agreed with the critical praise for Haneke's story about love for an octogenarian couple facing the end of life. This is the second Cannes prize for the Austrian director, who won in 2009 for The White Ribbon.
A yacht is seen through a window bearing a palm sign while doked at the port of Cannes a day before the opening of the 63rd edition of the Cannes film festival on Tuesday in Cannes.
Most of the films from Cannes head into cinemas this fall. Amour will be released in Germany on September 20, then opens in France, Belgium and the Netherlands October 24-25, and is scheduled to arrive in Sweden on November 23, with other markets to follow.
Films winning the prestigious prize will be scheduled for distribution soon if not determined yet. Cannes Film Market head Jerome Paillard said that after a few slow years, the 2012 market was a record year.
The Best Actor award was presented to Mads Mikkelsen (Casino Royale, Clash of the Titans) for his role in The Hunt, a drama directed by Thomas Vinterberg, which was also selected by the Ecumenical Jury for its top trophy. The Hunt is so far scheduled to release across Europe in early 2013.
Best Actress went to both Cosmina Stratan and Cristina Flutur for Beyond the Hills, directed by Cristian Mungiu, who also won best screenplay for the Romanian drama based on a true story. The director had won the Palme d'Or for 4 Months, 3 Weeks and 3 Days in 2007. Release dates are to be announced.
Reality by Matteo Garrone won the second-place Grand Prix and releases October in France, with other markets to follow. Best Director winner was Mexican Carlos Reygadas for Post Tenebras Lux, whose initial release in expected in 2012.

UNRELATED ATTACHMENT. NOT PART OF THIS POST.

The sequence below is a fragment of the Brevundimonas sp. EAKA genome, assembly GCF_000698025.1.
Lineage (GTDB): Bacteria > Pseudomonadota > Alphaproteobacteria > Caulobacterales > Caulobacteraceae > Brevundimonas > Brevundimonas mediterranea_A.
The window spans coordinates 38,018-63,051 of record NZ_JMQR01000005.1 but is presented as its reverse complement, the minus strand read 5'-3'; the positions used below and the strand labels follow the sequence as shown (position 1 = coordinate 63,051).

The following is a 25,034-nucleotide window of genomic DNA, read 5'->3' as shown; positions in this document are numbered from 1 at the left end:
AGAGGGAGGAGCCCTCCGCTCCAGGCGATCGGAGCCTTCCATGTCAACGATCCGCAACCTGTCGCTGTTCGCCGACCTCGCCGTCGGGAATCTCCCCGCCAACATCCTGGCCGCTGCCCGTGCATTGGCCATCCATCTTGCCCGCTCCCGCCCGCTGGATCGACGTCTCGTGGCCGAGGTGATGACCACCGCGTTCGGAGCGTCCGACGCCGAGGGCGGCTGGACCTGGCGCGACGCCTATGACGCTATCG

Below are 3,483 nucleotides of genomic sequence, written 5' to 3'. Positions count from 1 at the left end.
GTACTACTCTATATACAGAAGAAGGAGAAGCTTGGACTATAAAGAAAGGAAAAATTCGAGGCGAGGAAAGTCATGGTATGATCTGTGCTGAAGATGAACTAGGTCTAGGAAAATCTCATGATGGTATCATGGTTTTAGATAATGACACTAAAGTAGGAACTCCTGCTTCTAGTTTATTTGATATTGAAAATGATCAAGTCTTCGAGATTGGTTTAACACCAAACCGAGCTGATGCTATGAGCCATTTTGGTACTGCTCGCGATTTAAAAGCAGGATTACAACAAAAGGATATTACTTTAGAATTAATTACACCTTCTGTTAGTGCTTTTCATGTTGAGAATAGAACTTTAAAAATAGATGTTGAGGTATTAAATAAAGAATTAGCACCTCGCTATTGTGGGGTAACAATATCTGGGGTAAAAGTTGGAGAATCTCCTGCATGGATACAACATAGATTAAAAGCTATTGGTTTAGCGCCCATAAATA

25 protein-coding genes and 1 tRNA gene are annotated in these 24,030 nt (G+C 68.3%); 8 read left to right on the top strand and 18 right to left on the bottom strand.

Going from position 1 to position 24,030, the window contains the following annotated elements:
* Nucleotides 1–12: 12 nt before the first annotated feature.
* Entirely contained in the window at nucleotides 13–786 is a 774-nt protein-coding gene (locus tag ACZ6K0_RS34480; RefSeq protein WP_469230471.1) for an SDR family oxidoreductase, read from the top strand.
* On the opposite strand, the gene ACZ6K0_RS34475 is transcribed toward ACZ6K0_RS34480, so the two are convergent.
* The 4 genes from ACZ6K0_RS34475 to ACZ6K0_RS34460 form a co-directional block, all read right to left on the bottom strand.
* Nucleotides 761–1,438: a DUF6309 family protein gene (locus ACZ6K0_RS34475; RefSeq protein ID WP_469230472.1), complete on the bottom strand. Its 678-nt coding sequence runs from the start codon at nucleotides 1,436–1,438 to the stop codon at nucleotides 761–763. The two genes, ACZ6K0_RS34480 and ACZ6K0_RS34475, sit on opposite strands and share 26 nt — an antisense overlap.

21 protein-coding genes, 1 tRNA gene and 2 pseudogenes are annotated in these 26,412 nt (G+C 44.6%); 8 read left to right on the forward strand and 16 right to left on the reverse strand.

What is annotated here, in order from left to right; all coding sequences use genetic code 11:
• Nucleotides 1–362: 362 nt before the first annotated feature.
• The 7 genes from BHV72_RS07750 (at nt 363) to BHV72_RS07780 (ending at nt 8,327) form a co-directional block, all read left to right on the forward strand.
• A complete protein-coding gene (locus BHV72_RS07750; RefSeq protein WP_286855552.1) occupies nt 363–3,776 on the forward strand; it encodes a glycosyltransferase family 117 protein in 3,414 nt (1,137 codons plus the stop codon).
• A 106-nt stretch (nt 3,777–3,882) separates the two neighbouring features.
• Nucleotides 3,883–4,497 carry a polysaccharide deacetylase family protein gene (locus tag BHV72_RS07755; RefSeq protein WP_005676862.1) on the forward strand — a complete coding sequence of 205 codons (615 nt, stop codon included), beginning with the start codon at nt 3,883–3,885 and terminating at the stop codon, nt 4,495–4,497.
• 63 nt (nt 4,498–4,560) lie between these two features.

The Camera d'Or prize for best first film was awarded to Beasts of the Southern Wild. Screened as part of the Un Certain Regard selections, the drama was also selected by FIPRESCI, the International Federation of Film Critics and received a special mention from the Ecumenical Jury.
Beasts, which had also won the Grand Jury Prize at the Sundance Film Festival, will open in North America June 27, then heads to Russia July 5, Australia July 12 and European territories in the fall. Directed and co-written by Benh Zeitlin, the poetic tale follows a young girl, Hushpuppy, played by newcomer Quvenzhane Wallis, searching for her mother in the aftermath of Hurricane Katrina.
The Cannes Jury Prize went to Ken Loach's The Angels' Share, which debuts this week in Europe. The dramedy opens in the UK and Ireland June 1, then France on June 27 and the Netherlands August 9, with more dates and places to follow.
These selections form the 22-strong competition lineup were determined by Nanni Moretti and fellow jurors Diane Kruger, Ewan McGregor, Hiam Abbass, Raoul Peck, Alexander Payne, Emmanuelle Devos, Andrea Arnold and Jean Paul Gaultier.
The critics of FIPRESCI also awarded In the Fog by Sergei Loznitsa, which was in the main competition. It is scheduled to open in France October 31 with more release dates to follow soon.
This weekend the Cannes jury for Un Certain Regard, led by actor Tim Roth, chose After Lucia as its best film, directed by Mexican writer-director Michel Franco (Daniel & Ana), a story about teenage bullying. Distribution is to be announced.
On Friday, the Directors' Fortnight delivered its Art Cinema Award to No, a historical drama set in the Pinochet era, starring Gael Garcia Bernal (Letters to Juliet) and directed by Chilean director Pablo Larrian. Sony Classics announced it just bought the North American rights.
Films from Cannes's main competition began releasing this weekend. Not among the award winners, Wes Anderson's Moonrise Kingdom costarring Bill Murray, Frances McDormand, Edward Norton and Bruce Willis reached seventh place in the UK, eighth in France and tenth in Germany. The dramedy, which opened the festival, releases in June in Russia, Spain, and Scandinavian countries, with Australia and Argentina to open in August.
Director Jacques Audiard's Rust & Bone starring Marion Cotillard drew an estimated $1.3 million this weekend in Europe and On the Road, the screen adaptation of Jack Kerouac's iconic novel directed by Walter Salles, opened at fifth in France.